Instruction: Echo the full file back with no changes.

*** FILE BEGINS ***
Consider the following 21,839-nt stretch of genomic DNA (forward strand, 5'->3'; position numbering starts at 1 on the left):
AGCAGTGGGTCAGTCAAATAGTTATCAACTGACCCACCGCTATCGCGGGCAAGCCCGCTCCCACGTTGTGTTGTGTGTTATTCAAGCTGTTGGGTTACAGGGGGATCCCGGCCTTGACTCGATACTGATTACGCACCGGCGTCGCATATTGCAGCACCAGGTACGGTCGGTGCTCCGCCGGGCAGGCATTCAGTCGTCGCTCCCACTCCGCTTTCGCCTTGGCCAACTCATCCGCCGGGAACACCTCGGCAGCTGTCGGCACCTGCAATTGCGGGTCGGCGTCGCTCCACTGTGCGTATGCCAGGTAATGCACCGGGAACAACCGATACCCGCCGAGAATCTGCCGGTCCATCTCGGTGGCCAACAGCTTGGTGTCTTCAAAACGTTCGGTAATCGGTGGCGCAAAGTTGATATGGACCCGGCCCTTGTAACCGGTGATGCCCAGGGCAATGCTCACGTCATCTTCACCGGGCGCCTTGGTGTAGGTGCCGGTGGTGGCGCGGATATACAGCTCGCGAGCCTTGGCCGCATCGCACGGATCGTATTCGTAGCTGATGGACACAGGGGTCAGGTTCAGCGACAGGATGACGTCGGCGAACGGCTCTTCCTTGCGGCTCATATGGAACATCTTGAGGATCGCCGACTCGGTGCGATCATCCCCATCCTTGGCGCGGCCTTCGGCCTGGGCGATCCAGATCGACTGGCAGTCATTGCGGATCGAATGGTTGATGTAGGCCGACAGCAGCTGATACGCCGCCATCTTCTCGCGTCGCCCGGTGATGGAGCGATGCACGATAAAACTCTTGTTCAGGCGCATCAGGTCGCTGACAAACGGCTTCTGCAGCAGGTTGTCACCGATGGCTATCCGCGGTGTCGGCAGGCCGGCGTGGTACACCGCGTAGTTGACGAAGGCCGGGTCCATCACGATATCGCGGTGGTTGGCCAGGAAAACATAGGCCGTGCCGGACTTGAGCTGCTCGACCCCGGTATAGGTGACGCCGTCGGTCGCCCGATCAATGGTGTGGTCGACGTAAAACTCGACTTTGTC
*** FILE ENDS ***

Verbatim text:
Consider the following 21,839-nt stretch of genomic DNA (forward strand, 5'->3'; position numbering starts at 1 on the left):
AGCAGTGGGTCAGTCAAATAGTTATCAACTGACCCACCGCTATCGCGGGCAAGCCCGCTCCCACGTTGTGTTGTGTGTTATTCAAGCTGTTGGGTTACAGGGGGATCCCGGCCTTGACTCGATACTGATTACGCACCGGCGTCGCATATTGCAGCACCAGGTACGGTCGGTGCTCCGCCGGGCAGGCATTCAGTCGTCGCTCCCACTCCGCTTTCGCCTTGGCCAACTCATCCGCCGGGAACACCTCGGCAGCTGTCGGCACCTGCAATTGCGGGTCGGCGTCGCTCCACTGTGCGTATGCCAGGTAATGCACCGGGAACAACCGATACCCGCCGAGAATCTGCCGGTCCATCTCGGTGGCCAACAGCTTGGTGTCTTCAAAACGTTCGGTAATCGGTGGCGCAAAGTTGATATGGACCCGGCCCTTGTAACCGGTGATGCCCAGGGCAATGCTCACGTCATCTTCACCGGGCGCCTTGGTGTAGGTGCCGGTGGTGGCGCGGATATACAGCTCGCGAGCCTTGGCCGCATCGCACGGATCGTATTCGTAGCTGATGGACACAGGGGTCAGGTTCAGCGACAGGATGACGTCGGCGAACGGCTCTTCCTTGCGGCTCATATGGAACATCTTGAGGATCGCCGACTCGGTGCGATCATCCCCATCCTTGGCGCGGCCTTCGGCCTGGGCGATCCAGATCGACTGGCAGTCATTGCGGATCGAATGGTTGATGTAGGCCGACAGCAGCTGATACGCCGCCATCTTCTCGCGTCGCCCGGTGATGGAGCGATGCACGATAAAACTCTTGTTCAGGCGCATCAGGTCGCTGACAAACGGCTTCTGCAGCAGGTTGTCACCGATGGCTATCCGCGGTGTCGGCAGGCCGGCGTGGTACACCGCGTAGTTGACGAAGGCCGGGTCCATCACGATATCGCGGTGGTTGGCCAGGAAAACATAGGCCGTGCCGGACTTGAGCTGCTCGACCCCGGTATAGGTGACGCCGTCGGTCGCCCGATCAATGGTGTGGTCGACGTAAAACTCGACTTTGTC